The Windows XP deployment tools can be found buried away on the Windows XP Home or Professional CD in a directory called \Support\Tools. A single file called DEPLOY.CAB includes both the Setup Manager and Sysprep utilities, as well as a variety of other tools aimed at OEM computer resellers. Most importantly, this file also includes extensive documentation on the use of these utilities in the form of Help files. In order to get started, extract the contents of the DEPLOY.CAB file to a unique directory on your hard drive. It’s not worth picking and choosing between the files to extract since multiple files are needed in some cases, such as with Sysprep.

Setup Manager

We’ll start with a look at Setup Manager since the benefits that it provides are applicable to any Windows XP user. Given that the purpose of the program is to help automate the installation of Windows XP, you obviously don’t need to be running Windows XP to use it. Simply click on the file Setupmgr.exe to start the wizard and begin the process. A summary of the steps involved in running Setup Manager is covered at the end up this article.

The Setup Manager tool prompts you to provide answers to all of the questions normally asked during the installation process, including information such as the computer name, administrator password, networking settings, and more. Ultimately, all of these settings are stored in a text file called unattend.txt, as shown below. Setup Manager also creates a helpful batch file called unattend.bat. This file should be used to launch the installation process, as it will use the unattend.txt answer file that was created by the wizard. Once launched, the installation process proceeds onscreen as normal, although when the Fully automated option is chosen, the user is not prompted for input.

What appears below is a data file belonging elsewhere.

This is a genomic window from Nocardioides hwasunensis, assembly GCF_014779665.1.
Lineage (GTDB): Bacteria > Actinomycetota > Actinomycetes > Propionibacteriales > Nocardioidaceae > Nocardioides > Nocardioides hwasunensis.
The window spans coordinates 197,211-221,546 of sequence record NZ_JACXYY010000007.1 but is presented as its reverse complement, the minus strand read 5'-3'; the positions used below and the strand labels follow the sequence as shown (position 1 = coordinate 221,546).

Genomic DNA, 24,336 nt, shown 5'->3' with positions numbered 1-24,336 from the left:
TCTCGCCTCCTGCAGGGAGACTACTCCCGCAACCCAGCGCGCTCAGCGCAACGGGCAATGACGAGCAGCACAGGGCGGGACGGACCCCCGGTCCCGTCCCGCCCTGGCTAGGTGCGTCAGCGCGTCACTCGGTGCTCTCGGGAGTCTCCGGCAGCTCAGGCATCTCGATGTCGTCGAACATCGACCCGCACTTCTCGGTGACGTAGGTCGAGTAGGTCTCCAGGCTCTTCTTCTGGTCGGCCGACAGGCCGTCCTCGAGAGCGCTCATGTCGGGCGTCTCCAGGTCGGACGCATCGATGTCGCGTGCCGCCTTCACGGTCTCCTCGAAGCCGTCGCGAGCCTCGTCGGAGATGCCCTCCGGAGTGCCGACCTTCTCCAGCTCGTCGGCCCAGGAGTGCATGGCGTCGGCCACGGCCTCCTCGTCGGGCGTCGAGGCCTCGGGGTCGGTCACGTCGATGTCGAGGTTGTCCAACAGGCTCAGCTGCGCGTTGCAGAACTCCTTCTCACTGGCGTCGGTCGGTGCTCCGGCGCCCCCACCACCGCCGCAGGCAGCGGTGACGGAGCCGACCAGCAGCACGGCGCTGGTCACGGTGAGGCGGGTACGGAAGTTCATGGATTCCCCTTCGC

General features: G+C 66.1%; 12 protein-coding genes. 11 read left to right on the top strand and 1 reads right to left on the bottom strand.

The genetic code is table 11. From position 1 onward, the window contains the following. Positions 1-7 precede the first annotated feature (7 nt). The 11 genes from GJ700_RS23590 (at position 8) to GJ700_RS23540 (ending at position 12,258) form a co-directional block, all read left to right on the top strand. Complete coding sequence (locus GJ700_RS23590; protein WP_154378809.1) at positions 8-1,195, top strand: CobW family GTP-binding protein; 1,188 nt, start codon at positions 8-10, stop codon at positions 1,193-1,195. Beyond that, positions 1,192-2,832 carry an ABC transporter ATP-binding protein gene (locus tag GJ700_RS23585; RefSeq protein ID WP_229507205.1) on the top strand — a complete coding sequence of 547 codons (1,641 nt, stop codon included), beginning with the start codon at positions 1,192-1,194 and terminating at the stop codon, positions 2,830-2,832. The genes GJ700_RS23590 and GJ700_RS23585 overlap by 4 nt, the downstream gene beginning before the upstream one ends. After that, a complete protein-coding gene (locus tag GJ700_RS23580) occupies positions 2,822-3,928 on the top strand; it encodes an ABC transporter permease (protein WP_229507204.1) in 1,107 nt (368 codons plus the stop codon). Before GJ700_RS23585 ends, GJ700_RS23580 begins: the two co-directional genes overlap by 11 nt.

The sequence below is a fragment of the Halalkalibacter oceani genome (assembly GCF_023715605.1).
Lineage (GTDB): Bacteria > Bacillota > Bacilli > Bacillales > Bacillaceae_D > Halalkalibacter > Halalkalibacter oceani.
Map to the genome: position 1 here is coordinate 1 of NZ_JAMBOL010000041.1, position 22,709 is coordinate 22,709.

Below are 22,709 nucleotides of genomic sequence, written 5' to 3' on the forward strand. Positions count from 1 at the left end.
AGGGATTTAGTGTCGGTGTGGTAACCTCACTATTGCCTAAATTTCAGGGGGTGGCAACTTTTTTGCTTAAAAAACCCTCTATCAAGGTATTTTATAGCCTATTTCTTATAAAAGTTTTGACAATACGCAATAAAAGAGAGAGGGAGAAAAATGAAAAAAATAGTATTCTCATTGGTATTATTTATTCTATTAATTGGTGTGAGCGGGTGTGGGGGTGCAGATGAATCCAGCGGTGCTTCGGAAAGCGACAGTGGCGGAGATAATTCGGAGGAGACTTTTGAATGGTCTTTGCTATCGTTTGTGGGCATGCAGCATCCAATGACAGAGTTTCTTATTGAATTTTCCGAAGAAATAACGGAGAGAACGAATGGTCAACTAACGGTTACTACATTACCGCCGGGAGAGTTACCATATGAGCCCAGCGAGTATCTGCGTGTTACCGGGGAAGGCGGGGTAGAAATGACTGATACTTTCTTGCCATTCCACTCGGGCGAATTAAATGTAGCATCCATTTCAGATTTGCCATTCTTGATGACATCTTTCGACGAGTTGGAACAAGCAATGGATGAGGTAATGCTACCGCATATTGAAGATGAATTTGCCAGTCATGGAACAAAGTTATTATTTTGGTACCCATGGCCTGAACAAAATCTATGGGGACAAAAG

Beyond simply creating new answer files, Setup Manager also provides a few additional capabilities. The first is the ability to load and edit existing answer files using the wizard interface. Although these text files can be modified manually in a text editor like Notepad, their somewhat tricky syntax makes this best avoided. Secondly, Setup Manager can also be used to create a file called sysprep.inf that is capable of automating the mini-setup wizard that appears after using the Sysprep utility.

Disk Imaging

In recent years, disk imaging utilities like Symantec Ghost and Powerquest DriveImage have become the defacto standard tools for deploying operating systems in corporate environments. Although tools like Ghost are also popular amongst home users, businesses have the most to gain from these applications, based on the large number of PCs they typically deploy.

While disk imaging certainly has advantages in terms of speed and efficiency, this method of deployment is also prone to certain shortcomings. First and foremost, since imaging utilities create a binary copy of all data stored of the hard disk of the system on which the image was created, identical hardware is generally required on the systems to which the image will be deployed. Secondly, since the deployed image is going to be an exact copy of the source machine, settings that cannot be same, such as computer names and TCP/IP settings, must be changed on each individual system that the image is installed on. While this is a rather simple affair on Windows 9X operating systems, the challenge is greater on systems running Windows 2000 or XP. These OSes suffer from a third issue, namely the fact that all Windows 2000 or XP systems use a security identifier (SID) that unique identifies them to other network machines and the domain if one exists. As such, the SID of all Windows 2000 or XP systems has to be changed either after the image is deployed using a utility like Ghost Walker, or in advance using a utility like Sysprep.